WASHINGTON — Congressional Democrats and progressives continued their push Thursday to pass legislation aimed at lowering the cost of prescription drugs as they announced the introduction of three separate bills on the issue.
“The people in our country pay by far the highest prices in the world for the prescription drugs they need,” said Sen. Bernie Sanders (I-Vt.) at a Thursday morning press conference at the Capitol. “That has got to end; the legislation we’re supporting will do just that. It’s totally absurd that one in five people who get a prescription from their doctor are unable to fill that prescription because they can’t afford the price of the medicine.”
The bills announced by the group of mostly Democratic senators and representatives included:
“President Trump over and over has talked about the high cost of prescription drugs,” Sanders said. “He said he was going to stop pharmaceutical companies from getting away with murder. [Mr. President], if you’re serious about lowering prescription drug costs in this country, support our legislation and get your colleagues on board.”
Rep. Elijah Cummings (D-Md.) said that he had pleaded with his Republican colleagues to address this issue, and had also urged the president to act. “I went to the White House early in [his] first year; I gave President Trump the same [Medicare negotiation] bill we’re introducing today,” he said. “We asked for his endorsement … We asked him to do what he had already promised America he would do. He initially said he’d support the legislation … As a matter of fact, he told then-[Health and Human Services] Secretary [Tom] Price to make it happen. Since then we’ve had radio silence … There hasn’t been any progress since then, and it’s clear the problem is getting worse.”
Congress was not the only branch of government discussing drug prices this week. “The president and I will not stop until list prices of drugs come down,” Health and Human Services Secretary Alex Azar said Wednesday during an appearance on the Fox Business Channel’s “Varney & Co.” show. He was responding to a question about several drug companies that announced price increases effective at the beginning of this year. “This behavior has to stop; drug prices must come down, and we will roll out more regulatory and legislative proposals and work with Democrats and Republicans to get prices down.”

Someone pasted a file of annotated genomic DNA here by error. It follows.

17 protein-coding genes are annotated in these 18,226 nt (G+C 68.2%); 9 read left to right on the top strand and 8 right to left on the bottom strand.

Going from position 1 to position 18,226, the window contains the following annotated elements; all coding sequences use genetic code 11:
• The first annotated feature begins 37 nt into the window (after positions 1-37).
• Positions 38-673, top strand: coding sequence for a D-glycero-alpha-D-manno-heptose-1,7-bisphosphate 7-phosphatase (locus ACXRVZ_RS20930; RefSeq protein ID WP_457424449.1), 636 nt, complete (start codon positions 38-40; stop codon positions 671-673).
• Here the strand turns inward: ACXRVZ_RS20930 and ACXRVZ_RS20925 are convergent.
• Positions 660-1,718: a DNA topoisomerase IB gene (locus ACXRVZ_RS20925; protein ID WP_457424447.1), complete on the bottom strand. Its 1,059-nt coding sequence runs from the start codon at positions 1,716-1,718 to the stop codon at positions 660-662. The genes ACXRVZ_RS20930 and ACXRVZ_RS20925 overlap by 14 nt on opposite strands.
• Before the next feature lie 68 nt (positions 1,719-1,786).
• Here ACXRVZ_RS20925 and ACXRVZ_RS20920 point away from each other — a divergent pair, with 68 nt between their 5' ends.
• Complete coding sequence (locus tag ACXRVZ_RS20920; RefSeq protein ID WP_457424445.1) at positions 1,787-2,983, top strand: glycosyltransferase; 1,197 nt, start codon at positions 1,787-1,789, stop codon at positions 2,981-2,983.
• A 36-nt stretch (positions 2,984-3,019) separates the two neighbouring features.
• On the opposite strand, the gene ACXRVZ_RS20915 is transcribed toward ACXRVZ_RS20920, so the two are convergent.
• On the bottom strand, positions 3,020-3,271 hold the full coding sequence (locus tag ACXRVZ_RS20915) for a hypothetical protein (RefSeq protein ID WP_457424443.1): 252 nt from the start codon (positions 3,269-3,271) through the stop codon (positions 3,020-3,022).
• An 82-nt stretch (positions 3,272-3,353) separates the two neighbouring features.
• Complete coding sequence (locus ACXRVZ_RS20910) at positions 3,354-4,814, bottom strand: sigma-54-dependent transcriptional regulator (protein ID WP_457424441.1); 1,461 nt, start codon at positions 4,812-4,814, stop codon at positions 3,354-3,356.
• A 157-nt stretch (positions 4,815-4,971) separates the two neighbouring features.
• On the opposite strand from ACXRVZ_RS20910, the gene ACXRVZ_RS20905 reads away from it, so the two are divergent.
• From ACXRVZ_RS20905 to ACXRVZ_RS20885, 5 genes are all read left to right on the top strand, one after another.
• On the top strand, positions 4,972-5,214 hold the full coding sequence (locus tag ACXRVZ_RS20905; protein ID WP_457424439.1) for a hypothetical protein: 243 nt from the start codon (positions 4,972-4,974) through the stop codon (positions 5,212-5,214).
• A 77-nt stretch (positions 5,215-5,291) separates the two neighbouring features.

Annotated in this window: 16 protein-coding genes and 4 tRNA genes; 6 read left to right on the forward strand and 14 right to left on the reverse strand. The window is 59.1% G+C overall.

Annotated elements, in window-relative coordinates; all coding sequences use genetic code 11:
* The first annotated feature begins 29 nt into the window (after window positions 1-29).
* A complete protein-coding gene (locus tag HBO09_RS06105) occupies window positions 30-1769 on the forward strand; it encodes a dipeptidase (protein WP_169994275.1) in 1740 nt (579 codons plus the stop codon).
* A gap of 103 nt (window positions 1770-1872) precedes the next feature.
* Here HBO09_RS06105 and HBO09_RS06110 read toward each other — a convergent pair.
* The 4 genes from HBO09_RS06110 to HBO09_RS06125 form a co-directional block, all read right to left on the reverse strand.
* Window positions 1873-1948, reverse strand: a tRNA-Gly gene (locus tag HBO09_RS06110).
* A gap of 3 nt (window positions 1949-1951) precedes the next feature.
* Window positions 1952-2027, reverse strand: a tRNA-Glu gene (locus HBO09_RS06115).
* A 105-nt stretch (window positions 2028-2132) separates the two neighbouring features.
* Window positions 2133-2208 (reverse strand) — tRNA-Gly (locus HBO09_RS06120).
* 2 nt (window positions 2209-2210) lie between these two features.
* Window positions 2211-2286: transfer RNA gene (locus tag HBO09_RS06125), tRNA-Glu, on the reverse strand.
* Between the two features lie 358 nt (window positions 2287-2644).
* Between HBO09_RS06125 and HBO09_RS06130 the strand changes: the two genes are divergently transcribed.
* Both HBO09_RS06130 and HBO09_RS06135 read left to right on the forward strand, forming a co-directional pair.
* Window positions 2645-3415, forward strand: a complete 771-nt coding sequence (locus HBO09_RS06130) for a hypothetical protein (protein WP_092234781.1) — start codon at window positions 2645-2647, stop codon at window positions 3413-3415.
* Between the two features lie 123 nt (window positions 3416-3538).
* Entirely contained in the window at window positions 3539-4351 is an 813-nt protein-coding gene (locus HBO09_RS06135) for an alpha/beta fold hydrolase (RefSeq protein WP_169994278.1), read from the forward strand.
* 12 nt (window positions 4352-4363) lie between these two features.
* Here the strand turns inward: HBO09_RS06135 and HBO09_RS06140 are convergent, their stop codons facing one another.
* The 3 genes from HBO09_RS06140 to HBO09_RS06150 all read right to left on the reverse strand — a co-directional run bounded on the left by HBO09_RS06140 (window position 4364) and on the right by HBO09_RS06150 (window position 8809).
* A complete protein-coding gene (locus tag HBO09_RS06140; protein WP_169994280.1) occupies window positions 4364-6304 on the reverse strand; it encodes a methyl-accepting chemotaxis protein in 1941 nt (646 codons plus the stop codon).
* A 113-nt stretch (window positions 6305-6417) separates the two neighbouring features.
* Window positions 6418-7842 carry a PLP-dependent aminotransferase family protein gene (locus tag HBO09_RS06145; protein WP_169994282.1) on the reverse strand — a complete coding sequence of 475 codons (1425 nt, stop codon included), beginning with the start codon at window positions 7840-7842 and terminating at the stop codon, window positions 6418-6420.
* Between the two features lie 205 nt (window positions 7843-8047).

“It’s an absolutely silly system you have that the more you increase the price of your product, the more competitive you make it,” Azar continued. “The companies that have increased their prices on Jan. 1 all admitted they were doing so basically to funnel kickbacks in the form of rebates to PBMs [pharmacy benefit managers] to keep the ‘preferred’ status of their drugs on the formularies available to patients. Now, we have seen some good behavior — Amgen, Merck, Gilead, each have had products they’ve significantly reduced the list price [on]. We need to see more of this; we need other companies to follow; and we need bigger products to have those price decreases.”
In May 2018, the Trump administration unveiled its “blueprint” for lowering prescription drug prices, including a possible move to require drug companies to include list prices of drugs in their television ads. In October, the administration issued a proposed rule on the topic. Other parts of the blueprint, such as speeding up approvals of over-the-counter drugs and preventing brand-name companies from taking undue advantage of the patent system, have yet to be implemented.
Sen. Cory Booker (D-N.J.) noted that some of the Democrats’ proposals have already been “scored” by the Congressional Budget Office and found to save money. The bill allowing drug reimportation, for example, “has been scored to save the American taxpayer over $6 billion over 10 years,” he said. “We’re not only allowing the ongoing pain and hurt to happen to American families … but also wasting taxpayer dollars by not using our collective power. This has to stop.”
Rep. Ro Khanna (D-Calif.) noted that much of drugmakers’ profits — $139 billion — went toward stock buybacks, while a smaller amount — $80 billion — was spent on research and development (R&D), contrary to pharmaceutical companies’ assertions that they need to charge high prices to make up for all the money spent on research. “If they were putting all of their money into R&D, at least they’d have an argument,” he said.
Although the group of Democrats sounded optimistic about getting the bills passed, they face a large hurdle: a Republican-controlled Senate. “I have confidence that when the overwhelming majority of people are sick and tired of the greed of the pharmaceutical industry, when physicians all over the country are outraged that patients can’t afford their prescriptions … we will have action, and our Republican colleagues will respond to that outreach,” Sanders said. He said he had spoken with at least one Republican senator, Chuck Grassley of Iowa, who was interested in addressing the issue.
The politics of the country is changing, said Sen. Richard Blumenthal (D-Conn.). “Any [legislator] who goes home — and I go home every weekend — cannot appear in a public place without somebody saying, ‘What are you going to do about drug costs?’ … We’re here with serious proposals to deal with an issue that’s undeniable in its political force today, and the American people are going to hold the administration accountable.”